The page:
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Pintia 2006 is an elegant wine within the austerity that the region gives it, that is to say, fine tannins wrapped with aromas of fresh fruit and an escape from over ripening and liqueur aromas. This is the philosophy that defines Pintia.
The Peñín Guide has given it a grade of 93/100.
When it comes to pairing with food, Pintia 2006 behaves like a modern wine adapted to international tastes. Its quality does not understand borders while fully expressing the characteristics of the Tempranillo Tinta de Toro grape. The possibilities of pairing this wine are substantial. However, due to its concentration and its magnificent structure, it combines very well with sirloin steaks and other grilled beef, with lechazo, stews of vegetables, stews such as Asturian fabada, zancarrón and cocido montañeses, castellanos or madrileños.
|Type Of Wine:||red wine|
|Vintage:||2006 Other vintages|
|Appellation:||Toro (Castilla y León, Spain)|
|Winery:||Bodegas y viñedos Pintia|
|Volume:||75cl Other volumes|
|Grapes:||Tempranillo, Tinta de Toro|
Description of Pintia 2006
Pintia 2006 (Tempranillo and Tinta de Toro)
- View: maroon cherry with violet tones.
- Nose: consistent and powerful wild fruit.
- Palate: The palate is generous, with no gaps, very vibrant. Complex fruit flavours complement this great wine.
METHOD: The grapes pass cold chamber where they were 12 hours to descend the temperature of 25 ° C at 5 ° C. Once the grapes cold is selected table and passes lumberyard fermentation where cold soaked 4 to 6 days at 7 º C, after that time is given fermentation end at 28 ° C with frequent pumping over, malolactic new barrel, minimum aging in barrel 12 months and can last up to 15 months, 70% French oak barrels and 30% American.
STAY IN BARRELS: Minimum aging in French oak and American 12 to 15 months.
GRAPES: 100% Tinta de Toro.
MATCHING WINE: Combines well with steaks and other meats grilled beef.
How to serve
In 1995 and 1996 we started to think of a new winery and in the locations in Spain where it could be set up. Castilla y León has a large river, the Duero, which is where our two existing wineries, Vega Sicilia and Alion are located, and it flows into another great wine-producing region, Oporto. The region of Toro is not far from us 100 km away along the same river. It has been a famous wine-producing region for centuries and has enjoyed great prestige during important eras of its life.More about the Winery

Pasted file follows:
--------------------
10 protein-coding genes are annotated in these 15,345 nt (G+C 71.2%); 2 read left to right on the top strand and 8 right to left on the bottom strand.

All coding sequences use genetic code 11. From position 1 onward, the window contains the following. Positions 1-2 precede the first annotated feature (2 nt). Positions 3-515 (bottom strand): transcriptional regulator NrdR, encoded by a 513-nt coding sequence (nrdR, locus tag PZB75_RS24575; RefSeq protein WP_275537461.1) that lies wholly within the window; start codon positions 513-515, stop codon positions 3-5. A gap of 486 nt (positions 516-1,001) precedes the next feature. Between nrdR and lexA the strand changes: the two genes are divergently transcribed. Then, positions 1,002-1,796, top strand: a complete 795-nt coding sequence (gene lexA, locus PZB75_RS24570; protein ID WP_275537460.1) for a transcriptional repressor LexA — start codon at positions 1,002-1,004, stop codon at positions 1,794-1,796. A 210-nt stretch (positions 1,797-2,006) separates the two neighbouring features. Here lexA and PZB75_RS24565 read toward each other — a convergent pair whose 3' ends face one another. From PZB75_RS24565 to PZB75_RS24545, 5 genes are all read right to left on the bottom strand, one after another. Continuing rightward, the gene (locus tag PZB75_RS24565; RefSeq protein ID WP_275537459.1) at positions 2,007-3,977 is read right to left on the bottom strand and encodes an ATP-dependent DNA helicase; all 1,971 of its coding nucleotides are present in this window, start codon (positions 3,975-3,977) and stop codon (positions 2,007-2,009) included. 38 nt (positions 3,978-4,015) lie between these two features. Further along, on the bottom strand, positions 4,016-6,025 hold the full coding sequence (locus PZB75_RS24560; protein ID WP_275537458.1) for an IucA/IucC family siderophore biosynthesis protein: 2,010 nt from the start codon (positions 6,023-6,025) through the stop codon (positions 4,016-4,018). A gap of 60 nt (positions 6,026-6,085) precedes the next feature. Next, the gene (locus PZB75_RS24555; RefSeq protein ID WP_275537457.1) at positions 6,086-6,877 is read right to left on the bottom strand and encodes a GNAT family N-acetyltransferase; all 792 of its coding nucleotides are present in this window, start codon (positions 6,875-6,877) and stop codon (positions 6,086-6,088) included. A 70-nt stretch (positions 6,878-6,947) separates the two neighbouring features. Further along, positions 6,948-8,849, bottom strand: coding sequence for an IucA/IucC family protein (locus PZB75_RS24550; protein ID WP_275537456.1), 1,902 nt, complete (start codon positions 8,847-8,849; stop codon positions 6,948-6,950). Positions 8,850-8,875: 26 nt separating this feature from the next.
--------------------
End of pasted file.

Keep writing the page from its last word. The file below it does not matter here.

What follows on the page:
Comparing the 2006 Pintia to the 2004 and 2005, this is the one that has the most exuberance with generous cassis and black currant aromas. Initially, you suspect that it might be a touch over-ripe, but it calms down in the glass and becomes more refined. The palate is full-bodied with ripe, succulent tannins. This is very fleshy, a Pintia with more volume than its predecessors, although I am more taken with the delineation and tension demonstrated by the previous vintage. I made a brief but profitable visit to Bodegas Pintia with Pablo Alvarez and winemaker Xavier Ausas. He told me that they started to buy vineyards in 1997 without a clear idea of what style of Toro wine they would make. “We heard that Toro was a very good region,” he told me, “a region of perhaps rustic wines. We wanted to produce a different style of Tempranillo. We wanted to make a more elegant wine. In Toro the Tempranillo is wilder and rustic while in Ribera del Duero it is more elegant. The Tempranillo is more like a bull in Toro. If you don’t control it, you make wines that are over-ripe.” They ended up acquiring 100 hectares of vineyard, 50% of purchased vineyard and the remainder subsequently planted over ten years. “We like short names for the wines as they are easier to remember,” Pablo answered when I asked where the name originates. I then inquired about the vinification: “During the entire process, it is necessary to keep the fresh fruit aromas, which is the reason we have cool rooms before fermentation. The maximum degree of temperature during fermentation is 28 degrees to protect the aromas instead of 31-33 degrees in Ribera del Duero. After fermentation, we put the wine immediately in new oak barrel without maceration. We use 70% French and 30% American oak and the new oak protects the fresh fruit aroma. We make the malolactic (fermentation) in barrel and after 12 months we mix the lots, and any that are unsatisfactory are distilled. We don’t mature more than 12 months in barrel since the fresh fruit aromas come down and appear as a liqueur (volatile) aroma.” Importer: Christopher Cannan, Europvin; www.europvin.comView more